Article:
There are plenty of social and economic value exchanges within hospitality – card transactions for rounds of drinks, peer pressure, or the nostalgia felt from singing Sweet Caroline with local strangers. Our hypothesis to create ‘change for the better’ was to hijack these moments and leverage industry relationships to bring environmental value into the social and economic value exchange of a night out. Our aim to do this was by decreasing the barrier of sustainable choice, making it easy for people to engage, and helping all stakeholders realise the impact of their actions.


EVE delivers as an environmental accreditor, by recognising and running initiatives to constantly improve industry practices collectively, a digital marketplace to connect eco-conscious customers to EVE-verified businesses, and a rewards program to incentivise and reinforce choices.

Mobile-first, customers engage through digital touchpoints on the front end – a social media presence for promotion and reach, an app for customer engagements such as venue discovery or reward collection, and third-party integration into other applications, such as a digital wallet or maps service to allow for passive engagements and data capture. No matter how engaged the customer wants to be there are different options available. Designing mobile-first reflected the rituals and habits discovered from our journey mapping at the beginning of the project.

On the back end, hospitality businesses engage with our sustainable practices and initiatives, individual or community-based, that help improve their sustainability credentials. EVE also recognises and accredits other third-party services that are striving to become more eco-friendly e.g., “Too Good To Go” restaurants.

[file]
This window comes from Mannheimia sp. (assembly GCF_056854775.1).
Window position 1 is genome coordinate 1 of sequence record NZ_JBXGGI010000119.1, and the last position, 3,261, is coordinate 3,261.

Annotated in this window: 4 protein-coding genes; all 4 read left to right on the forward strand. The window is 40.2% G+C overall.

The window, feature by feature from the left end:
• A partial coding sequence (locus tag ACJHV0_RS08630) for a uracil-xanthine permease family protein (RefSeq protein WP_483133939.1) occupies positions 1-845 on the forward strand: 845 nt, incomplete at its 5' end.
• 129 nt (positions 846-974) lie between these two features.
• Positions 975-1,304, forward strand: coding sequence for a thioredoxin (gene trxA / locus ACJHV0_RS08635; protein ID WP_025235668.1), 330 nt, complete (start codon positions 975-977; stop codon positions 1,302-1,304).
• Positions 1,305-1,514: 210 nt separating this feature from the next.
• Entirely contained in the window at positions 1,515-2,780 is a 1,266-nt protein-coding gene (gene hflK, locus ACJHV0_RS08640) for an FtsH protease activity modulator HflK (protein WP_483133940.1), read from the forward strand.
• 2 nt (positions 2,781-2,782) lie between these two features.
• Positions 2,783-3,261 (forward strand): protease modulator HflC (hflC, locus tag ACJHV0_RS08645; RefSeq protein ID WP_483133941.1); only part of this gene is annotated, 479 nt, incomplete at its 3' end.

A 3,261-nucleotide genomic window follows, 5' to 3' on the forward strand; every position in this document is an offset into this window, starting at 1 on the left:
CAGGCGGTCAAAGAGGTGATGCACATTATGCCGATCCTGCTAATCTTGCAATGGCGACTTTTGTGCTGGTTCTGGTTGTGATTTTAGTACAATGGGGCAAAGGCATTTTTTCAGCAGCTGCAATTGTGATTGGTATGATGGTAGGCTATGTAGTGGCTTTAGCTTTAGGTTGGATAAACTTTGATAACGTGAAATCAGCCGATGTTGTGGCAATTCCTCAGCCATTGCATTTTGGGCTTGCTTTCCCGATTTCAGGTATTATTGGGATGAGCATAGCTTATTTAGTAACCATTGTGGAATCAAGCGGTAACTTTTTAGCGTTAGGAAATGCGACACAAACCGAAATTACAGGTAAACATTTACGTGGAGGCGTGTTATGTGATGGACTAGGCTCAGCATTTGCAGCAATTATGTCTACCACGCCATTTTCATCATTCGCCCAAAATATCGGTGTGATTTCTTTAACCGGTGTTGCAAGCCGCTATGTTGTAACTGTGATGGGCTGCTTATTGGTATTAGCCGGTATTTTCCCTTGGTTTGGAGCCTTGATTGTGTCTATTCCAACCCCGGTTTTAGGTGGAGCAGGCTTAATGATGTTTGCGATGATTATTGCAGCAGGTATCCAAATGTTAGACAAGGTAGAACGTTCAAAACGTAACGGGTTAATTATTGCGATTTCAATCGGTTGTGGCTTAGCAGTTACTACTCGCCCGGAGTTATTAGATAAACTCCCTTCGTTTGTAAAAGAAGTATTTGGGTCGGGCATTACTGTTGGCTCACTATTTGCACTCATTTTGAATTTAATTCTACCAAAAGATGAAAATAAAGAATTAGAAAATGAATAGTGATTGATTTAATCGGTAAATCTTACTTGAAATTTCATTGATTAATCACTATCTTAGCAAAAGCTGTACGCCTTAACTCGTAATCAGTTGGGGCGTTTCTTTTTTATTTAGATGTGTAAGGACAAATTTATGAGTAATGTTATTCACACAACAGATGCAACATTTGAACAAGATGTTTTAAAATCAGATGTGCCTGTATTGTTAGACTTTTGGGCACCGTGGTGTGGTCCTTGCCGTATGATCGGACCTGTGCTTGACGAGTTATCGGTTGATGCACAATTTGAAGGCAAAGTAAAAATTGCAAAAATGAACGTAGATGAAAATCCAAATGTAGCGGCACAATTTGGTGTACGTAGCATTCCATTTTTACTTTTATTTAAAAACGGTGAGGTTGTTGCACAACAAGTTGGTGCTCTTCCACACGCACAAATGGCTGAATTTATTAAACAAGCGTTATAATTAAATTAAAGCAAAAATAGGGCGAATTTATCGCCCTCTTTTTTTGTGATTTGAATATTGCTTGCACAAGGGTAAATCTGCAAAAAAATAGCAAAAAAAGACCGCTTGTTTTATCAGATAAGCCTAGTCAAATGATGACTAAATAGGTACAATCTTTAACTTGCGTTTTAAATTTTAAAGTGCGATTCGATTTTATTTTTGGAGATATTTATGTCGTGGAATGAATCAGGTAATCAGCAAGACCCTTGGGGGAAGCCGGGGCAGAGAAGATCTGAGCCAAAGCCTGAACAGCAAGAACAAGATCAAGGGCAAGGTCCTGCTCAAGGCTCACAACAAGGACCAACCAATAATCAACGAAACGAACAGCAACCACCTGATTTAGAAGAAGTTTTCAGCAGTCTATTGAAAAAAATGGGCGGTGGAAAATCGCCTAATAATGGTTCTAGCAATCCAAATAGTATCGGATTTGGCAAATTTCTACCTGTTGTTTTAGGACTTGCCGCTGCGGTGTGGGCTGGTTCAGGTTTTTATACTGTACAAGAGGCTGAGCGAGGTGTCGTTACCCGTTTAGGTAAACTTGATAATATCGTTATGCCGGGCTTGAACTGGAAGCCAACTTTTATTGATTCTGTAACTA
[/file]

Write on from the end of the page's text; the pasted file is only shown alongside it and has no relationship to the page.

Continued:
Like many competitors in this space that are focused towards our demographic, we deliver social and economic value to the customer and drive customers to the businesses. However, with a gap in the market for a service that is environmentally and community-driven, this became our USP. Taking inspiration from these existing services, we wanted to include features that currently work well, are viable, and are desirable for our audience, whom we consider a right mix of environmental steward and socially green; people who may be activists during the day but also the life of the party at night - the people who need that social release, but also experience guilt and anxiety about going out while we’re in a climate crisis. EVE helps them to not feel guilty about expressing themselves by simply helping them party, better.

Our vision is to create visibility for environmentalism within the nightlife industry and to make sustainability mainstream and fun, creating environmental benefits in a space that has disregarded the planet for so long. EVE aims to do this by creating better industry practices, influencing customers to make better choices to gradually change consumption patterns, all the while future-proofing smaller and independent businesses to whatever challenges arise in society, enabling nightlife as a whole to continue to thrive in a better way and bring joy to everyone involved.


We would like to thank everyone who has participated and supported us throughout the process. We appreciate the time taken by the wonderful people at The Racketeer (Kings Cross), Russell Davies, Felix, Matt, Marco and everyone else who share their insights with us. We thank our peers for their constant moral support. And last but not the least, our Tutor, John Makepeace for guiding us through this turmoil of thoughts, frustrations and discovery.

This project is bigger than the solution itself as it provided us with a newfound understanding of services and our roles in creating and facilitating them.